If you’re unfamiliar with the term “Conversion Rate Optimization”, here’s the best way of phrasing it: Traffic is what you get. Conversion optimization is what you do with it.
Turns out, what you do with your existing web traffic is significantly more important than how much traffic you get. For example, increasing your earnings per visitor by just $1.07 can have a way bigger impact on your revenue than just increasing your traffic by 10,000 visitors per month (which, by the way, is a much simpler task).
To get you started thinking about conversion optimization, here’s a few valuable, actionable tips on conversion rate optimization you can put into practice right away.
- Don’t talk about what you do. Talk about why the customer needs you.
- On your landing pages, there should be exactly and ONLY ONE thing you want people to do. If there are multiple elements / actions competing for the someones attention, you’re doing something wrong.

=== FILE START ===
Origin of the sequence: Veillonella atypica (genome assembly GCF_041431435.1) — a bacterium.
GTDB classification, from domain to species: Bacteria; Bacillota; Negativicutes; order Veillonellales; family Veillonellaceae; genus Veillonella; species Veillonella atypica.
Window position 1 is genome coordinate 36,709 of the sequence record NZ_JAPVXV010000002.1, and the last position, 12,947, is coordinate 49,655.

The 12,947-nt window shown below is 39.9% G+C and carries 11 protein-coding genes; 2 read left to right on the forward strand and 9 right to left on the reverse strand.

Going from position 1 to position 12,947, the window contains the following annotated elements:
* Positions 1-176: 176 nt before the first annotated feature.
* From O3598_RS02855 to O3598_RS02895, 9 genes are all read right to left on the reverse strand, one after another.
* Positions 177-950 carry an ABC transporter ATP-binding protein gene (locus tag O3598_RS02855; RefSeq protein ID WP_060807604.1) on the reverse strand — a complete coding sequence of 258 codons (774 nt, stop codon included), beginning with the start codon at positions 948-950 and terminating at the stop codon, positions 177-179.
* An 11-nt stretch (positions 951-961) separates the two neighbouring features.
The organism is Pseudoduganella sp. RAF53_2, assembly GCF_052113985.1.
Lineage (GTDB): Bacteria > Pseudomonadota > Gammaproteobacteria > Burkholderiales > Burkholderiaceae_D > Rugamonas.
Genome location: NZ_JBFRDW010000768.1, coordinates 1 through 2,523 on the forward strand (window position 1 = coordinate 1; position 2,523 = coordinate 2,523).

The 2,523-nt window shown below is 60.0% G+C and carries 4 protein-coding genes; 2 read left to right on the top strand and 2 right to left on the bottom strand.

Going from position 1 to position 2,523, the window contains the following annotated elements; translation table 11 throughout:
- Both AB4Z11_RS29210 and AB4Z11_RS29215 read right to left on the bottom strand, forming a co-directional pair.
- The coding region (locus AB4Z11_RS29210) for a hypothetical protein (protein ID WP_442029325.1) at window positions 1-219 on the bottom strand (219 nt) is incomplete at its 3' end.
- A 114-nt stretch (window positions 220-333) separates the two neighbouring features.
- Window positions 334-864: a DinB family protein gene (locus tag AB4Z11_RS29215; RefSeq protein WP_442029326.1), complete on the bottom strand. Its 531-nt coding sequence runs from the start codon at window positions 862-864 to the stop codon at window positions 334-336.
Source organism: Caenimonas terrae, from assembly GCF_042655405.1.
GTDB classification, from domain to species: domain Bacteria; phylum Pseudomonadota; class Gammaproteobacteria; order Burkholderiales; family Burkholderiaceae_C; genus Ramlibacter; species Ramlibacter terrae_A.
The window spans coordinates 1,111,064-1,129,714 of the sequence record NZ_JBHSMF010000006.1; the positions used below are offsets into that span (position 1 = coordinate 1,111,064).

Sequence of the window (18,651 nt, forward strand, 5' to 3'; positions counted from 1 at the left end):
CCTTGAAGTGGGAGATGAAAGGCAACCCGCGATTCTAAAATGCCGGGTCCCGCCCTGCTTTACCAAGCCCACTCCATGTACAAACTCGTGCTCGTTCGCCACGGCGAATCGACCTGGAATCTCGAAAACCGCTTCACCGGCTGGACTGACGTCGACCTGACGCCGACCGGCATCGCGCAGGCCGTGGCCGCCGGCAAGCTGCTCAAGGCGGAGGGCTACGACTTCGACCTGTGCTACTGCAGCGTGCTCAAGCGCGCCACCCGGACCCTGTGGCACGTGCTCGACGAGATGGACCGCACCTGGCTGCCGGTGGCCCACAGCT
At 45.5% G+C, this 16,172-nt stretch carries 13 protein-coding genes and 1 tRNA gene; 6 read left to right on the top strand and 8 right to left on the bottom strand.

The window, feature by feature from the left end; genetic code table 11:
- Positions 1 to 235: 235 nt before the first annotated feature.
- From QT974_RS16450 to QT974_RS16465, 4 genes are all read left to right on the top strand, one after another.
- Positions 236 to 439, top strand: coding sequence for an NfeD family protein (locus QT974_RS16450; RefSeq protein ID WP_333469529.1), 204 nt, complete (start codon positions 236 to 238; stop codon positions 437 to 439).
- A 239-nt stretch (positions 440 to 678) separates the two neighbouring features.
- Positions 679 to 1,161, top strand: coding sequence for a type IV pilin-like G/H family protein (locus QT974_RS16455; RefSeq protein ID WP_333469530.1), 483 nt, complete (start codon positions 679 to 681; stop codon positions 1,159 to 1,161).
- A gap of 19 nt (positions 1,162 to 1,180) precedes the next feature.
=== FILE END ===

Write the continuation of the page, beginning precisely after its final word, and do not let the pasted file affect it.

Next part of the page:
- Use the term “Add to cart” — rather than “buy/purchase” now. Since “buy now” denotes more of a commitment, users are less likely to click.
- According to Bryan Eisenberg, every website in the world has a problem with conversions, and he’s right. The job of testing and improving your conversion rates will never end.
- Try making your signup button a sticky — i.e. let it scroll with the user as they move down your page.
- Get feedback from your customers. The best way to know what’s going on in a customer’s head is to (you guessed it) ask them! Web Engage is a popular tool to get on-site anonymous feedback from viewers.
- Sell a solution, not a feature. Even though features help you to differentiate and stand out, focus your marketing message around the overall problem that your product solves (particularly if you’re in an obscure market).
- The footer of your website is extra real estate that you can’t just waste. If you use WordPress, remove that generic “Proudly powered by WordPress” and use it to include a call-to-action, add links to social profiles, or both.
- Have a call-to-action somewhere on every page. You should lead the visitor through your funnel by the hand — don’t let them just roam around without a purpose and expect an outcome.
- Take a page out of Amazon’s book and use time-based offers. Shipping, for example — if you order XYZ widget within 7 hours and 27 minutes, you can get the XYZ Widget by Saturday, March 22nd. It’s that emotion of urgency that influences customers to take action.